Send to

Choose Destination
Biol Cell. 2003 Mar-Apr;95(2):87-97.

The interaction of two classes of nuclear vesicles is induced by the dissociation of soluble proteins from one class of vesicles.

Author information

Department of Biology, Graduate School of Science, Osaka University, Toyonaka, 560-0043, Osaka, Japan.


The regulatory mechanism of fusion steps in nuclear envelope assembly was studied in vitro using cell-free extracts of Xenopus eggs. The nuclear envelope is formed only around the chromatin at the end of mitosis. Two kinds of vesicles are required for nuclear envelope assembly (J. Cell Biol. 112 (1991) 545). Light vesicles (LVs) have the chromatin-binding activity, but cannot fuse solely. On the other hand, heavy vesicles (HVs) neither bind to the chromatin nor LVs, but are needed for the fusion event. Therefore, the association of HVs with LVs that bind to the chromatin is required at a first step during the fusion of vesicles. We found that salt-treated HVs inhibited the binding of LVs to the chromatin. In addition, when salt-treated HVs were pretreated with the proteins in the residue of salt-treatment of HVs, LVs recovered the chromatin-binding activity. In contrast, salt-treatment of LVs did not influence the binding of LVs with chromatin. By using a fluorescence microscopy assay, we showed directly that salt-treated HVs associated with LVs or salt-treated LVs, but HVs did not. These results suggest that soluble mask proteins on HVs keep the two distinct vesicles separate. We propose that the dissociation of mask protein on HVs allows HVs to bind with LVs that are located on the chromatin, subsequently the fusion of each vesicle occurs and the nuclear envelope is formed.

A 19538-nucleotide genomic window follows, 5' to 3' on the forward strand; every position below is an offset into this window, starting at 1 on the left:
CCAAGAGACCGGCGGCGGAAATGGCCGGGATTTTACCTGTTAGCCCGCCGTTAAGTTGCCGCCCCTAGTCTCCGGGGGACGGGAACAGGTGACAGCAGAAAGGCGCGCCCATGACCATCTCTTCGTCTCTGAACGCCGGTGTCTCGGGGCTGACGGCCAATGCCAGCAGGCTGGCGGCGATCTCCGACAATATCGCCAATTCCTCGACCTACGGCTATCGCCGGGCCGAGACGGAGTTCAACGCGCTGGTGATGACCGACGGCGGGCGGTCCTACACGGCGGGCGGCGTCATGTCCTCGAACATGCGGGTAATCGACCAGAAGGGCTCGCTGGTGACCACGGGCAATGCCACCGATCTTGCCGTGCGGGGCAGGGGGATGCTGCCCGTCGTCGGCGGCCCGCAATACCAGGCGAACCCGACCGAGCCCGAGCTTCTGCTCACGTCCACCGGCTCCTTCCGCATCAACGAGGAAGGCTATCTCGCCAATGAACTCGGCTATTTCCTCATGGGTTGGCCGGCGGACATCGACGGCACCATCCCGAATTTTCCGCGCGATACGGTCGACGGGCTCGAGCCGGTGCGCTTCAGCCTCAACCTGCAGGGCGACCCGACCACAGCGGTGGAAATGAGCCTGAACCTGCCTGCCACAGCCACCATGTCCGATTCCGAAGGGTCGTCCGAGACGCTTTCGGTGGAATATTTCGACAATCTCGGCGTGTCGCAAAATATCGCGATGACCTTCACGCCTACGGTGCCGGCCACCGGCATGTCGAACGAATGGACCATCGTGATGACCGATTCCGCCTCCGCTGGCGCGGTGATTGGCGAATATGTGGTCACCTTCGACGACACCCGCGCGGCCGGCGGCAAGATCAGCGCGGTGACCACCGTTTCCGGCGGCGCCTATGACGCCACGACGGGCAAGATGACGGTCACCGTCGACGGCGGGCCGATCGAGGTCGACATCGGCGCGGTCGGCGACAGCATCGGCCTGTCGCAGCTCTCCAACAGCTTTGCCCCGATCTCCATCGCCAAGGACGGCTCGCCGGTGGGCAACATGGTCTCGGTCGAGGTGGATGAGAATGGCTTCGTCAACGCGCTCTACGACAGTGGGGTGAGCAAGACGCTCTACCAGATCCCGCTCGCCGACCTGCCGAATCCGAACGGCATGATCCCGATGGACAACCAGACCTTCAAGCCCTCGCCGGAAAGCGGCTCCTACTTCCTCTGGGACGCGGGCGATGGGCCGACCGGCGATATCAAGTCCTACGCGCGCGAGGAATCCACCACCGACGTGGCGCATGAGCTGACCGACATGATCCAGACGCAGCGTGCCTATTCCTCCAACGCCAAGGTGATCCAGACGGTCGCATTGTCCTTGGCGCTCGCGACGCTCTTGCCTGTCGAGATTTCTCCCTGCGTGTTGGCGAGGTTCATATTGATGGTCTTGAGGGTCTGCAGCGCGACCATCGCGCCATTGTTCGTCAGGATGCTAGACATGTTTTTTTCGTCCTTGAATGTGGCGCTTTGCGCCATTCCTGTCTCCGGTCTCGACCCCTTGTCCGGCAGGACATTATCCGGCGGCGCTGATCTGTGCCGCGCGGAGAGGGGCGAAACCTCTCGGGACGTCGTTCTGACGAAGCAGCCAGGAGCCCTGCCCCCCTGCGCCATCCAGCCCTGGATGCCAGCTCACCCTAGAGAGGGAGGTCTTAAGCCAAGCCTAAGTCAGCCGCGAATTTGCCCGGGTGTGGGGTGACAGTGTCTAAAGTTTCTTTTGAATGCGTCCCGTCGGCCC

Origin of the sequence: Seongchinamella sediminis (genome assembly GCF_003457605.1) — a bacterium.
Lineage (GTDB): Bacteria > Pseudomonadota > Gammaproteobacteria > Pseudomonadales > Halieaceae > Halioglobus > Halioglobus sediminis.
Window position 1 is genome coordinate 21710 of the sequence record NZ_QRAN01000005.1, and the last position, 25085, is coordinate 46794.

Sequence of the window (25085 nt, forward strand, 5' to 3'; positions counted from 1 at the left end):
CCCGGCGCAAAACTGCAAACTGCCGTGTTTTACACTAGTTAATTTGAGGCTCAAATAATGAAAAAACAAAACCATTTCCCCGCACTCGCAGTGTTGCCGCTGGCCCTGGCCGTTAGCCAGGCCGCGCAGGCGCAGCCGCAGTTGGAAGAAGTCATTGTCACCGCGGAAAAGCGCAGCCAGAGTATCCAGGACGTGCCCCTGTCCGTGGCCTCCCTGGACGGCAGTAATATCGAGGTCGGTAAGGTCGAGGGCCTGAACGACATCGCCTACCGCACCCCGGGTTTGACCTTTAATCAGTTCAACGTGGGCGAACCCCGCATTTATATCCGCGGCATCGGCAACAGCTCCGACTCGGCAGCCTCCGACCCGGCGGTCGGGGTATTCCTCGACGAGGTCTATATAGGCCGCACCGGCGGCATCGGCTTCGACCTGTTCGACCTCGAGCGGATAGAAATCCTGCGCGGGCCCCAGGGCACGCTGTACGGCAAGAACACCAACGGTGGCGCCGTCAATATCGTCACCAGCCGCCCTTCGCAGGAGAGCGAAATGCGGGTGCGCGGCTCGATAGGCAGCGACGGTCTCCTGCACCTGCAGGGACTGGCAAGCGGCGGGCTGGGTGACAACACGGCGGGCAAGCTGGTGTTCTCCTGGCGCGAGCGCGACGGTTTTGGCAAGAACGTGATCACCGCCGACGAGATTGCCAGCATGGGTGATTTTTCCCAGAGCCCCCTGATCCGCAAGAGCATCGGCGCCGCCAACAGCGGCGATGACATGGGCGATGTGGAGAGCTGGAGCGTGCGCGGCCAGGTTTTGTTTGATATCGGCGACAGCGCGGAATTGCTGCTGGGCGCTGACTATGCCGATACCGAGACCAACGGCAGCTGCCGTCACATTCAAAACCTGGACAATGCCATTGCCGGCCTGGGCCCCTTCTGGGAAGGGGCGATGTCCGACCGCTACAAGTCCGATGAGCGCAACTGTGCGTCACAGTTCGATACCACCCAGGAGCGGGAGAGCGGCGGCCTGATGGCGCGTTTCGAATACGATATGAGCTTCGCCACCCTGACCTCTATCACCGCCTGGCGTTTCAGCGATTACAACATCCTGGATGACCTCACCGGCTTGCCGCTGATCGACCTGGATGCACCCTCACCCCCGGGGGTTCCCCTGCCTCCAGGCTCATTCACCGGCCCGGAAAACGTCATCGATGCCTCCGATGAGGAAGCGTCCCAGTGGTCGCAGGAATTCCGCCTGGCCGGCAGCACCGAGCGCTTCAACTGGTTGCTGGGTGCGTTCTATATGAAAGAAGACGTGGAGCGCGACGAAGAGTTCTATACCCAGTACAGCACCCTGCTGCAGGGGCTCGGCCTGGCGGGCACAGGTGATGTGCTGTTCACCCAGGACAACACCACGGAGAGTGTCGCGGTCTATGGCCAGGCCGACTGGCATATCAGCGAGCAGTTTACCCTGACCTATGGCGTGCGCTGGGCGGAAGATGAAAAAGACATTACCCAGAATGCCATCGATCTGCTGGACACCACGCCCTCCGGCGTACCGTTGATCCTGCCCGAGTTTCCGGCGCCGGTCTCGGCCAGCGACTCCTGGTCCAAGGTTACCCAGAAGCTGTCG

[Indexed for MEDLINE]

Supplemental Content

Full text links

Icon for Wiley
Loading ...
Support Center